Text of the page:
Spatio-temporal dynamics of genetic diversity in Sorghum bicolor in Niger
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Deu, M., Sagnard, F., Chantereau, J., Calatayud, C., Vigouroux, Y., Pham, J.L., Mariac, C., Kapran, I., Mamadou, A., Gérard, B., Ndjeunga, J. and Bezançon, G. 2010. Spatio-temporal dynamics of genetic diversity in Sorghum bicolor in Niger. Theoretical and Applied Genetics 120(7):1301-1313.
Permanent link to cite or share this item: http://hdl.handle.net/10568/3476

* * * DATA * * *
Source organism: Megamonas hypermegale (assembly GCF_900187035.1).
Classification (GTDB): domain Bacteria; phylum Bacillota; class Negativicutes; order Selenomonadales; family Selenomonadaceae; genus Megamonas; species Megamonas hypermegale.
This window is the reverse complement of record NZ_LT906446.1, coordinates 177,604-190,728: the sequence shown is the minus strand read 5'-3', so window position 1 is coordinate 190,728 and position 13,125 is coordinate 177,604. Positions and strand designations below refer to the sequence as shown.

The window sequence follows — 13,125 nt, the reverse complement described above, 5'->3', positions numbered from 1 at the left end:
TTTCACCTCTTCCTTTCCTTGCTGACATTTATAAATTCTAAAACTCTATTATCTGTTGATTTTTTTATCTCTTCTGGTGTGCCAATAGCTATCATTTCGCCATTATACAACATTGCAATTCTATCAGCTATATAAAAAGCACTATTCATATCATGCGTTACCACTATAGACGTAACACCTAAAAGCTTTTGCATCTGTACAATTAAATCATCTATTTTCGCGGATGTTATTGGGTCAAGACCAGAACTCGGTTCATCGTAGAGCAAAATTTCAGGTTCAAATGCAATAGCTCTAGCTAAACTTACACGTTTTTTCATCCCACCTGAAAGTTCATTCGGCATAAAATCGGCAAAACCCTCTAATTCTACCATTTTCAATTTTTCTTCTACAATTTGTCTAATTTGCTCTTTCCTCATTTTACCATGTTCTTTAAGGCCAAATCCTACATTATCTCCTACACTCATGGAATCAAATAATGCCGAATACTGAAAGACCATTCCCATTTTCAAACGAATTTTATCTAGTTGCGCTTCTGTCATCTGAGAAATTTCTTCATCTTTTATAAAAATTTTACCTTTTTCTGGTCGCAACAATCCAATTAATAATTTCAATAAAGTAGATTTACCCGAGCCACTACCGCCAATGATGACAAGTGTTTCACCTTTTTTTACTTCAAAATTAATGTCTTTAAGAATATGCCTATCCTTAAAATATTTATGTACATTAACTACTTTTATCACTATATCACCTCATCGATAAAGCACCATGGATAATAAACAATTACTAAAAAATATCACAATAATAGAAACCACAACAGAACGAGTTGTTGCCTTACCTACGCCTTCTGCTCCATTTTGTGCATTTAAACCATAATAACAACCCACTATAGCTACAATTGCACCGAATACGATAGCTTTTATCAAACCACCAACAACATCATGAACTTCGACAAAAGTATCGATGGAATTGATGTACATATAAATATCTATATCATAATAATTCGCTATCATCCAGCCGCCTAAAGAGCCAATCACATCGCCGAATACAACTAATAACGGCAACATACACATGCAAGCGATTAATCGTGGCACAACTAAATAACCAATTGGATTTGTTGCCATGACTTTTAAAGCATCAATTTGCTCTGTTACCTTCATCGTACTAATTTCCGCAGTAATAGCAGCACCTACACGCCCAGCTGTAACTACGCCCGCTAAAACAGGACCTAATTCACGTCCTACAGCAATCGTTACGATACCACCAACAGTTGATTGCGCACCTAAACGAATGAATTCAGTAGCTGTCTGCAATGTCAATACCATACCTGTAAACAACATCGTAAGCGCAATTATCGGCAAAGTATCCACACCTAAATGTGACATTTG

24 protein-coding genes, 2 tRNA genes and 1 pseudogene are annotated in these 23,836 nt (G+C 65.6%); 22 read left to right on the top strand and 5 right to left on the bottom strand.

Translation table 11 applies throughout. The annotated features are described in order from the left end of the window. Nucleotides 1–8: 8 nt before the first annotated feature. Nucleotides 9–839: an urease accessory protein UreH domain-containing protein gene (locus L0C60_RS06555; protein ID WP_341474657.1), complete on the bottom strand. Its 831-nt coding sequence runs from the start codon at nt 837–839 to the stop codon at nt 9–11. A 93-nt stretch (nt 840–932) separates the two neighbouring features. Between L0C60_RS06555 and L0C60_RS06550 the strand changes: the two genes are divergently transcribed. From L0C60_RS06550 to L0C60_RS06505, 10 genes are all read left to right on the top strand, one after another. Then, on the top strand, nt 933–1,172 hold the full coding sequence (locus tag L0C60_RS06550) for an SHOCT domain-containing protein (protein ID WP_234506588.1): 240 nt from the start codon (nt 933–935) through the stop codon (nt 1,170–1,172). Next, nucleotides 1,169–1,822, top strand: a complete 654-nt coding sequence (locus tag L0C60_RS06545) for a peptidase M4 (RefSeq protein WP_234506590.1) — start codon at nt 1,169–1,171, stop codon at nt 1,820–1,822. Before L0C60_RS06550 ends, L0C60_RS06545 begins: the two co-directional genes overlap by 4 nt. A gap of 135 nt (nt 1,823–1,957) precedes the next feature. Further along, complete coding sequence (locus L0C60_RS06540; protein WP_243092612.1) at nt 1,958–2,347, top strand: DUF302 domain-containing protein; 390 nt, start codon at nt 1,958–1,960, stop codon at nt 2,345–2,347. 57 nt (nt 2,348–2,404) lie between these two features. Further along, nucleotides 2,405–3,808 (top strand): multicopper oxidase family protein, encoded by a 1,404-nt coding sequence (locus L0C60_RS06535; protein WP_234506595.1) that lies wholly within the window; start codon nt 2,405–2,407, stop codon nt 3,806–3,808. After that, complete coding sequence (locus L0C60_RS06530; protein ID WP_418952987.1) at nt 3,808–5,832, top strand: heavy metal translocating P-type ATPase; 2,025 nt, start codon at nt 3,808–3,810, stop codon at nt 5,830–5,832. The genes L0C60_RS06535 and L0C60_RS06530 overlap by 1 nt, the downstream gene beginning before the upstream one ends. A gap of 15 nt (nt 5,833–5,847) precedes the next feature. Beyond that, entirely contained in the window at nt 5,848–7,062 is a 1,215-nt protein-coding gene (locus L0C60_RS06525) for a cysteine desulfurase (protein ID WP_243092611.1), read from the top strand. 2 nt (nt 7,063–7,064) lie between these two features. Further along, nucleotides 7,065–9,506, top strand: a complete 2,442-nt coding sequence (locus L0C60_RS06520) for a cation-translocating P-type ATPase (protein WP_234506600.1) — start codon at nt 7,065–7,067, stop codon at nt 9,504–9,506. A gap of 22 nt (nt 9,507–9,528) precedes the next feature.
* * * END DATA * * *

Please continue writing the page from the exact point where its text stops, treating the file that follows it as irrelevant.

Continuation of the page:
The dynamics of crop genetic diversity need to be assessed to draw up monitoring and conservation priorities. However, few surveys have been conducted in centres of diversity. Sub-Saharan Africa is the centre of origin of sorghum. Most Sahel countries have been faced with major human, environmental and social changes in recent decades, which are suspected to cause genetic erosion. Sorghum is the second staple cereal in Niger, a centre of diversity for this crop. Niger was submitted to recurrent drought period and to major social changes during these last decades. We report here on a spatio-temporal analysis of sorghum genetic diversity, conducted in 71 villages covering the rainfall gradient and range of agro-ecological conditions in Niger’s agricultural areas. We used 28 microsatellite markers and applied spatial and genetic clustering methods to investigate change in genetic diversity over a 26-year period (1976–2003). Global genetic differentiation between the two collections was very low (F st = 0.0025). Most of the spatial clusters presented no major differentiation, as measured by F st, and showed stability or an increase in allelic richness, except for two of them located in eastern Niger. The genetic clusters identified by Bayesian analysis did not show a major change between the two collections in the distribution of accessions between them or in their spatial location. These results suggest that farmers’ management has globally preserved sorghum genetic diversity in Niger.